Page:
If you have any concerns regarding your nail health, book an appointment with your Podiatrist to discuss aetiology and begin treatment.

 

Call us on 8645 9888 or,

 

Reference:

Why Is It Important To Wear Thongs Around The Pool And In The Showers?

With pool and holiday season finally upon us it’s important to make sure that we are pulling out the thongs from the back of the cupboard to avoid picking up any nasties.

‘So what exactly are these nasties?’  you might ask.

Well, I am referring to those dreaded fungal infections of the skin and nails known as tinea pedis and onychomycosis.

Fungal infections will typically occur as a result of showering and walking on warm damp surfaces that fungus loves to breed on. By wearing thongs we reduce the chances of this occurring.

Typically it has been found that those who swim and walk around barefoot are more prone to developing fungal infection. If you think that you may have picked up a fungal infection recently you may notice the following symptoms occurring:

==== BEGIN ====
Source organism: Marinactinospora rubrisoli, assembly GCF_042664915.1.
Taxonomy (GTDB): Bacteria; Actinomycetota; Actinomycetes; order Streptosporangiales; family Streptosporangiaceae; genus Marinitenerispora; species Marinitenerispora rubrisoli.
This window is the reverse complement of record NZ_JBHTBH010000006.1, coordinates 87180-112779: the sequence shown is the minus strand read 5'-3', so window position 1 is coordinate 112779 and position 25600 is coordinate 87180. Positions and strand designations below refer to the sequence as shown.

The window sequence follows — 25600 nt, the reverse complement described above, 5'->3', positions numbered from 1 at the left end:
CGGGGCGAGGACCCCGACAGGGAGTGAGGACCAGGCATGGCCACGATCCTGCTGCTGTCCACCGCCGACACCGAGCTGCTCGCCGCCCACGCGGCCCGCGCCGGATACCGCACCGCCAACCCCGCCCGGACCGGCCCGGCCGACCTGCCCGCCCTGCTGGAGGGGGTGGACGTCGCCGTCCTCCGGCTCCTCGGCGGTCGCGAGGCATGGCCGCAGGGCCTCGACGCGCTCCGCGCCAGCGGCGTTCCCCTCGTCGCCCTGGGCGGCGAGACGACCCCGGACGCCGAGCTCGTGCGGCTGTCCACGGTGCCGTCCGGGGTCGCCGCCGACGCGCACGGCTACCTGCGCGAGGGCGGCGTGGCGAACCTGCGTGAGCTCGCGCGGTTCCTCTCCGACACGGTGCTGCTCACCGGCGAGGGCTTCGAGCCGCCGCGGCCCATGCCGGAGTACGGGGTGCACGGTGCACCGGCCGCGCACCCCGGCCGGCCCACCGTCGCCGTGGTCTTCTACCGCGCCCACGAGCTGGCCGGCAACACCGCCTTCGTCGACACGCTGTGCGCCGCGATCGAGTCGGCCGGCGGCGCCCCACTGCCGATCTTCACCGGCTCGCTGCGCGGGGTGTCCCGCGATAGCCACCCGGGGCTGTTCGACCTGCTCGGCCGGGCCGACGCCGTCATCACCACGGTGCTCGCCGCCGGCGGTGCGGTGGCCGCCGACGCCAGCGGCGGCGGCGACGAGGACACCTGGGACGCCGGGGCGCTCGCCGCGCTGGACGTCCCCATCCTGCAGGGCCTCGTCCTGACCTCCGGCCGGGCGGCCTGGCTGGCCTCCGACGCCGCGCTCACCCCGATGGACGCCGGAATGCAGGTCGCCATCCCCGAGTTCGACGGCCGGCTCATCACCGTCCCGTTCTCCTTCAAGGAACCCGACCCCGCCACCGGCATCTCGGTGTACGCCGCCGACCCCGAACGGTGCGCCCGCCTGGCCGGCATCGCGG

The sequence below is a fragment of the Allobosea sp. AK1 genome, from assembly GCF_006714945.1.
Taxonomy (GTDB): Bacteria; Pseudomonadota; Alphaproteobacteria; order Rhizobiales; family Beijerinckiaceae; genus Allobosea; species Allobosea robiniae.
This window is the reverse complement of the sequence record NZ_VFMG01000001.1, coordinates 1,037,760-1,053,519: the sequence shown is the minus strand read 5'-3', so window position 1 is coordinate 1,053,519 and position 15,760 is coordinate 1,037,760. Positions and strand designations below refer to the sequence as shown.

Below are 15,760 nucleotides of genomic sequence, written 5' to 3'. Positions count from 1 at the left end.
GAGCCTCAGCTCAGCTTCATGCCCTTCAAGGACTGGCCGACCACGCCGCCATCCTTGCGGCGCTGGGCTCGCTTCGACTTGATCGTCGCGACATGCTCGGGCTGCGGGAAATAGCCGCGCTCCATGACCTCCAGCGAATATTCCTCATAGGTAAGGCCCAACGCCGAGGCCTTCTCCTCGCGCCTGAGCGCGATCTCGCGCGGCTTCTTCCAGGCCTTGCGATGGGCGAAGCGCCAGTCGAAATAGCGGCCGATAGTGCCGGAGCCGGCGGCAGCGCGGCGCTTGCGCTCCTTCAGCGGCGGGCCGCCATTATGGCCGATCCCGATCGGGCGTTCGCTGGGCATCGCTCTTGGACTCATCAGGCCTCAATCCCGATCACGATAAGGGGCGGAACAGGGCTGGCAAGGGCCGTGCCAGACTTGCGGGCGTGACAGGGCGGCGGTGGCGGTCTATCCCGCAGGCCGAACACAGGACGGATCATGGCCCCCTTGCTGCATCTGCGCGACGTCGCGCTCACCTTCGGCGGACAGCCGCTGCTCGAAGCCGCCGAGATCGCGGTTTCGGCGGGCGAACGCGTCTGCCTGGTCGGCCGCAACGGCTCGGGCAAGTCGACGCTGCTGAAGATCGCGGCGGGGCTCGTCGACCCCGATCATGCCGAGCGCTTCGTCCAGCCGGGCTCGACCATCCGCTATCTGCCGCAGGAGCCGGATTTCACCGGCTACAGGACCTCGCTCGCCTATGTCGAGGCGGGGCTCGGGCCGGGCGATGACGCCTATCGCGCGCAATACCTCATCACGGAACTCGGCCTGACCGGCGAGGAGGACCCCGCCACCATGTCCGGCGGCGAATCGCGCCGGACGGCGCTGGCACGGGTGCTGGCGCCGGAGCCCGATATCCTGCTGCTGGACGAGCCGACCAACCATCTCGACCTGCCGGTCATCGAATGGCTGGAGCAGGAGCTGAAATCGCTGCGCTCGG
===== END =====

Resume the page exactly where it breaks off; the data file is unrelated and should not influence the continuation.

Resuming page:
• Itchy skin
  • Flaky skin especially between the toes and the balls of the feet
  • Small red dots which sometimes may appear as if filled with pus
  • Disclouration of your nails to a yellowish/ brown colour
  • Increased thickness to the nails

So if you or someone you know is about to travel and they enjoy the pools, this summer make sure you remind them to wear thongs or shoes to avoid developing a fungal infection.

Or if you have developed  fungal infection but are unsure about the best way to fight it off, book in today for an assessment.

 

This article was written by Lauren, one of our skilled Podiatrists. To book in with Lauren either give us a call or book online and select ‘Lauren’ as your practitioner.

You can call us on 8645 9888 or,

Why Choose Medical Pedicure Instead of a Salon Pedicure?

Salon pedicures are seen as glamorous and something to treat yourself to, but on the contrary, can cause a few issues that are not to the benefit of keeping your feet healthy.

These include, fungal nails, tinea, warts and in some cases, bacterial skin infections such as cellulitis.